A major issue in the public debate on nuclear power, is how to break down the large plutonium stockpiles. Different concepts have been developed during the last years to burn plutonium. Two such concepts are stabilised zirconia based inert matrix (IM) and thoria (T) fuels. By using of IM fuels a larger fraction of plutonium could potentially be consumed without breeding new plutonium in comparison with todays MOX fuels. The aim of the presented study is to measure the general thermal behaviour of IM, inert matrix doped with thoria (IMT) and thoria under irradiation conditions similar to those in current light water reactor (LWRs). Of particular interest are the fuel thermal conductivity (and its degradation with burnup), fission gas release (FGR), fuel densification and fuel swelling. The irradiation is performed under HBWR conditions and a target burnup of ò≠400-450 kW d cm-3, which is equivalent to ò40-45 MW d kg-1 for the MOX fuel, is envisaged. Among other things considerably higher operating temperatures in the IM and IMT rods have been observed compared with those in the thoria fuel. The higher temperatures, which were caused by the lower thermal conductivity of IM, result in higher FGR of the IM and IMT fuel. This work gives the obtained results after 6 cycles (671 days) of irradiation.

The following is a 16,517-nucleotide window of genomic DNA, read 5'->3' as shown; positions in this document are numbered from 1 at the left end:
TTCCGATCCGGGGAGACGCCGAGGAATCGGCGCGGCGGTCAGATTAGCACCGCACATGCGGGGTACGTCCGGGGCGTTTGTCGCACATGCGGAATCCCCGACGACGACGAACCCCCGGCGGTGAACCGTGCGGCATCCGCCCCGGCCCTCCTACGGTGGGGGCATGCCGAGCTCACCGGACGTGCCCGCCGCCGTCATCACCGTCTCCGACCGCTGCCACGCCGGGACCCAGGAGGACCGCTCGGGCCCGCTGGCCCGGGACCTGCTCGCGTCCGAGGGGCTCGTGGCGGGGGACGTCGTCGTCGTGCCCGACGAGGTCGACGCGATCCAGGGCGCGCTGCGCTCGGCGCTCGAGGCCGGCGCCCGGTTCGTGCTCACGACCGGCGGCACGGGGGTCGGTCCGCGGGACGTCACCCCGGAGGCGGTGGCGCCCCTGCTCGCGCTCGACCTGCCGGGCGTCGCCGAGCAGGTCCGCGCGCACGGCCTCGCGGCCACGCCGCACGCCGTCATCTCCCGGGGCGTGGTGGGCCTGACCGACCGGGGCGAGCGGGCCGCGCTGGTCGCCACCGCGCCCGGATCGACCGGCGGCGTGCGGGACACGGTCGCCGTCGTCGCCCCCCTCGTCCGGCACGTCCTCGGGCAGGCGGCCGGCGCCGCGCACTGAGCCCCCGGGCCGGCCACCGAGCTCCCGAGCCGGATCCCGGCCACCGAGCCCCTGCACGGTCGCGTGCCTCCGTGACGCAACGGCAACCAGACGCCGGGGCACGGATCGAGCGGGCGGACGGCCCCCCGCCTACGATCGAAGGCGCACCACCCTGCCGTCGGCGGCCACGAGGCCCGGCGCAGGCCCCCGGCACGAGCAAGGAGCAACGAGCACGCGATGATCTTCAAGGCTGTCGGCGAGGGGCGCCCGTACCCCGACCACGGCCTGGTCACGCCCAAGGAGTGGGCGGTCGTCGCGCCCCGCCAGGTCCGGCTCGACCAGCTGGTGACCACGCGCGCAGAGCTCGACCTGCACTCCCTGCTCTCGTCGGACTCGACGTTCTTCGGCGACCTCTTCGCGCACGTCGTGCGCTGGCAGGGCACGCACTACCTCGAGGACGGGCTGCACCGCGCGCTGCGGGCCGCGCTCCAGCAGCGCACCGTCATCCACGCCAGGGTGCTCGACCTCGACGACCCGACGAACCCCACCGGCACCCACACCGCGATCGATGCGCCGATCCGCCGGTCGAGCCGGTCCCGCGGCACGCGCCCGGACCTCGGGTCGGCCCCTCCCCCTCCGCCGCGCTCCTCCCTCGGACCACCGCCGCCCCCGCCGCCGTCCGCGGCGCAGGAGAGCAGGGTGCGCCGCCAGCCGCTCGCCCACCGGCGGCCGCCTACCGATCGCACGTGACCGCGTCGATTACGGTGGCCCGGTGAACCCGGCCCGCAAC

Inert matrix and thoria fuel irradiation at an international research reactor

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2006-06-01

Abstract

A major issue in the public debate on nuclear power, is how to break down the large plutonium stockpiles. Different concepts have been developed during the last years to burn plutonium. Two such concepts are stabilised zirconia based inert matrix (IM) and thoria (T) fuels. By using of IM fuels a larger fraction of plutonium could potentially be consumed without breeding new plutonium in comparison with todays MOX fuels. The aim of the presented study is to measure the general thermal behaviour of IM, inert matrix doped with thoria (IMT) and thoria under irradiation conditions similar to those in current light water reactor (LWRs). Of particular interest are the fuel thermal conductivity (and its degradation with burnup), fission gas release (FGR), fuel densification and fuel swelling. The irradiation is performed under HBWR conditions and a target burnup of ò≠400-450 kW d cm-3, which is equivalent to ò40-45 MW d kg-1 for the MOX fuel, is envisaged. Among other things considerably higher operating temperatures in the IM and IMT rods have been observed compared with those in the thoria fuel. The higher temperatures, which were caused by the lower thermal conductivity of IM, result in higher FGR of the IM and IMT fuel. This work gives the obtained results after 6 cycles (671 days) of irradiation.
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Utilizza questo identificativo per citare o creare un link a questo documento: http://hdl.handle.net/20.500.12079/192
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